ASL Intranet (ASL members only)

ASL Intranet

Nanomanipulation and nanocharacterisation with atomic force microscope and haptic force feedback

Contact : André Preumont


Nanotechnology tries to develop new kind of materials and tools to increase the performance of sensors, actuators, computers,… One of the biggest challenges of this technology is the manipulation of components with dimensions less than 100 nm and subjected to forces at molecular level like Van der Waals, electrostatic, capillary and chemical forces.

A lot of applications can be found in several fields like biotechnologies (ADN and protein study), data storage or material science ( nanotube or surface film characterization).


One way to achieve nanomanipulation is the use of a surface imaging tool called AFM (Atomic Force Microscope). The main structure of an AFM nanomanipulator is shown in Fig.1. The nanometric objects are manipulated by the AFM’s cantilever with a feedback loop on the exerted force. The displacements are done by piezoelectric actuators and the interaction forces are measured through the deflection of the cantilever.

Fig. 1: Main structure of an AFM nanomanipulator

As the dimensions are bellow the micrometer, it is impossible for an operator to observe his manipulation through an optical microscope. To achieve an effective work, an other kind of interface between the user and the nanoworld is necessary. In a teleoperated manipulation, it is composed of a 3D graphic virtual reality and a haptic device. This last device exerts scaled forces from the AFM measurement to the operator and sends the scaled position from the hand of the user to the microscope tip (Fig. 2). This setup can improve drastically the controllability and efficiency of nanomanipulations.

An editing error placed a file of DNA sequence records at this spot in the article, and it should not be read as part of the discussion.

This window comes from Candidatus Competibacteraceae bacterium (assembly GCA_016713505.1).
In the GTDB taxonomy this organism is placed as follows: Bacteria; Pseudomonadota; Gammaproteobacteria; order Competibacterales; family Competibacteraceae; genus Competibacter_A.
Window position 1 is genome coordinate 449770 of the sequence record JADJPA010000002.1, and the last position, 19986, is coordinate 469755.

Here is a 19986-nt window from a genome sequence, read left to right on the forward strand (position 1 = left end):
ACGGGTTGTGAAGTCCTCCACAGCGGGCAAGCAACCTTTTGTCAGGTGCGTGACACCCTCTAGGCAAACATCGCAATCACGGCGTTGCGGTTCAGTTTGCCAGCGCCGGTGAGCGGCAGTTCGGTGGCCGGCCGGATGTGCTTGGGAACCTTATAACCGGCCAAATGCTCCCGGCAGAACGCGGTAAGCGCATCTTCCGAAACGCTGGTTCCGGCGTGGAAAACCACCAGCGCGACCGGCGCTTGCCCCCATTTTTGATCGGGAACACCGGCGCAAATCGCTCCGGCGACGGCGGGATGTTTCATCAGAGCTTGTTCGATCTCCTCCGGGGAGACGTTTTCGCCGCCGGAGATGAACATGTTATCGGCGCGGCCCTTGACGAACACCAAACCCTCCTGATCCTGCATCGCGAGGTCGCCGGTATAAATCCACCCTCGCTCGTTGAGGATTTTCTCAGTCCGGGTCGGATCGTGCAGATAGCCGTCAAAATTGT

Fig. 2: Teleoperated manipulator

In our Laboratory, we use an AFM SMENA A from NT-MDT as nanomanipulator.

On the other side, we use two kinds of haptic device. First we have developed a 3 DOF haptic device with voice-coil actuators and potentiometer sensors (Fig. 3). Second, we use a 3 DOF desktop Phantom haptic. The two main parts of this hardware are linked by high performance microcontrollers and a modular real-time program in the MATLAB environment.

Fig. 3: 3 DOF haptic device


Until now, with our system, we realized manual mechanical lithography in CD sample (Fig. 4) and we succeed to sense surface topography and surface forces (like capillary) through the haptic device.

At this time, our research activities are involved in the following problems:

  • improve transparency of the force reflection from the AFM.
  • Study the real interaction (theoretically and experimentally) between the probe and the samples.
  • Improve force measurement capabilities of the probe.

Fig. 4: Manual mechanical lithography in CD sample

Related publications

  • P.Letier, T. Saive, I. Burda, Interface Haptique pour Nanomanipulateur AFM. 6th National Congress on Theoretical and Applied Mechanics, Ghent May 2003. (pdf)